Wednesday, June 13, 2018

On reading to become well-educated

I've recently been exposed to Susan Wise Bauer's list of books for the Well-Educated Mind (this blog has the neatest and clearest copy of her list that I could easily find). The friend who told me about it talked about how she and her partner were working through the list separately and that they felt it would be a lifelong project to read through this list. I was impressed with her dedication and with the broad range of perspective that her exposure to this list had given her so far.

That being said, this list is one person's perspective of what a well-educated person should have read. There are a lot of classic texts and a lot more modern ones. There's some diversity on this list as well. It got me thinking about what I would add to this list or what more I would want to consider someone well-educated. And here are a few of my ideas:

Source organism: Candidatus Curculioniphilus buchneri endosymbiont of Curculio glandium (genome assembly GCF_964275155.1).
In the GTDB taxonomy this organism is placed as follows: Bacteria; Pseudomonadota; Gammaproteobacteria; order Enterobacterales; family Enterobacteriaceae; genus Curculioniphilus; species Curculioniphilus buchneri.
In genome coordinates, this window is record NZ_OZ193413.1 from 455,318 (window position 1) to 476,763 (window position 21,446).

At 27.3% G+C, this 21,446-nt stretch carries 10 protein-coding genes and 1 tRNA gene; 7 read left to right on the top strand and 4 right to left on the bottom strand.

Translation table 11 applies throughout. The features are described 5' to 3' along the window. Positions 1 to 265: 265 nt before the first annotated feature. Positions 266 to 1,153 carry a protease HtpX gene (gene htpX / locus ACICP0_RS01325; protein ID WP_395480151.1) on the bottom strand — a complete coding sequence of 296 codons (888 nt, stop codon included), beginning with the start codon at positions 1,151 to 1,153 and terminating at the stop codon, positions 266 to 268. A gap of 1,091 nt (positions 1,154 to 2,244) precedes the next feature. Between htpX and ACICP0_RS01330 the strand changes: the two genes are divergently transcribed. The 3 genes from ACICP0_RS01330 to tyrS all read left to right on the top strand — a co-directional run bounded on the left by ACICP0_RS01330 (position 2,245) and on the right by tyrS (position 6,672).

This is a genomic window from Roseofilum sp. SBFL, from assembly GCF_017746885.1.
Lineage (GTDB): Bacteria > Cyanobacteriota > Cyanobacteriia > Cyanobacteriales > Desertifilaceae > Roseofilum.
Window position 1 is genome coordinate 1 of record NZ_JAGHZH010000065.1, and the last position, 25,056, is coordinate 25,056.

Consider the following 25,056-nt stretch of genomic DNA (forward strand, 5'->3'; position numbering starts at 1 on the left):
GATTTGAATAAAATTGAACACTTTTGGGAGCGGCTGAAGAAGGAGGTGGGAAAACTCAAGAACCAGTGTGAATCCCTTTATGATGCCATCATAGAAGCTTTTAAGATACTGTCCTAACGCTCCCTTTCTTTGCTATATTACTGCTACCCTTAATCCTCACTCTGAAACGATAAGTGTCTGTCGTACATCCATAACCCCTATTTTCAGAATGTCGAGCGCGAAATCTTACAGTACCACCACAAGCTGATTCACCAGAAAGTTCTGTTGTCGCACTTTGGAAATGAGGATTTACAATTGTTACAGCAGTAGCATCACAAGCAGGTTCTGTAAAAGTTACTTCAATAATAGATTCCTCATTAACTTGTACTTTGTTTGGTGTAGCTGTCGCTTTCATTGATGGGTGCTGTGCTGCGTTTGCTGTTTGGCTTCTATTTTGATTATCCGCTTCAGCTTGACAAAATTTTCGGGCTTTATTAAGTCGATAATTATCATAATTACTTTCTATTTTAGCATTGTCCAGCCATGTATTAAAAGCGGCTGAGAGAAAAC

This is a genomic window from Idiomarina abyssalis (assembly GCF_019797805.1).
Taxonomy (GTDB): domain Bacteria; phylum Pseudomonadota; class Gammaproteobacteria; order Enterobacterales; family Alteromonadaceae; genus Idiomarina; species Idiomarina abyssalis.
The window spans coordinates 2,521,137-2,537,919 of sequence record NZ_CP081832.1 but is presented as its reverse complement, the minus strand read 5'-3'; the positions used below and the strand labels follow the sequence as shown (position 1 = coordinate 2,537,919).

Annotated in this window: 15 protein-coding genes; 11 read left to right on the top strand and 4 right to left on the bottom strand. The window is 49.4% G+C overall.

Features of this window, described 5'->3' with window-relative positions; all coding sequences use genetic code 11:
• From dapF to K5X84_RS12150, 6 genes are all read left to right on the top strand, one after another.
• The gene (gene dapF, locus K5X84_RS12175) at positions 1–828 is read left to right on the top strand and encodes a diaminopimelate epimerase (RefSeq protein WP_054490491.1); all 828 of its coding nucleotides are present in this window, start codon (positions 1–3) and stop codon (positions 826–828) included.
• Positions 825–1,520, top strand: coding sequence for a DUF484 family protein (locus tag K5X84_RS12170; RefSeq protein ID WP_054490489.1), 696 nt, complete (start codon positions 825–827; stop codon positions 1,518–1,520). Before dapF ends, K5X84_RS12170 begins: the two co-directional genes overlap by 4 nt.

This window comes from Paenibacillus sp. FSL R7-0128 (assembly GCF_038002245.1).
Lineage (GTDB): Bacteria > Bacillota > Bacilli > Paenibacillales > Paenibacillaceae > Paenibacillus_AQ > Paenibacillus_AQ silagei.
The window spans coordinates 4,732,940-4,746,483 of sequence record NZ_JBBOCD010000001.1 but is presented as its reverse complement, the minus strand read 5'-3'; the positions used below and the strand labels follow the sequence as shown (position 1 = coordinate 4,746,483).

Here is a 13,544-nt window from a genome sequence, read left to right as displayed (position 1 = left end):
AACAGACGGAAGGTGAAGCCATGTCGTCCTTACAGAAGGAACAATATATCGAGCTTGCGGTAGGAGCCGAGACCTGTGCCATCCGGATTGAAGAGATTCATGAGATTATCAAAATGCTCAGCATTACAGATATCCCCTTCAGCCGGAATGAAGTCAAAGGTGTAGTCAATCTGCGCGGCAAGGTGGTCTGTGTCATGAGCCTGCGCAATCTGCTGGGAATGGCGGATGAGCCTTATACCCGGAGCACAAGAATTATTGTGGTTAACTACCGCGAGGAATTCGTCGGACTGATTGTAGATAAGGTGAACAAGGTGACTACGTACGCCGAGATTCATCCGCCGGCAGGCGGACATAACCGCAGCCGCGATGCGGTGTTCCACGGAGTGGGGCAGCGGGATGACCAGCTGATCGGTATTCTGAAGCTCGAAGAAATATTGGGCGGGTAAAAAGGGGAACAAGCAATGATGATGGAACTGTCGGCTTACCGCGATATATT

• Eastern books - Most of the work on this list comes from Western authors. Though there is a lot of diversity on the list, it is mostly confined to Western countries or ancient Greek and Roman writings. I'd love to see some ancient Chinese, Indian, or Japanese works in translation listed on here. And the broadness of this request shows how little I know about Eastern literature, but I'd love to learn more and this list could be an excellent start to that exposure. And knowing about world cultures should be an important part of being well-educated.
  • More work by women - This is another area that I feel like this list could be expanded more. I understand that throughout history, women's writing has not been as prominent or as beloved as men's writing. However, there are plenty of modern women writers that deserve recognition or that must be read for one to be considered well-educated. I was glad to see Toni Morrison on this list, but the poetry section seemed especially sparse for women. Again, I wish I knew more about poetry to better recommend specific women poets to be included, but this list would be an excellent opportunity to expose people to more important women's writing.

What would you add to or remove from this list? What books do you think someone must read to be considered well-educated?

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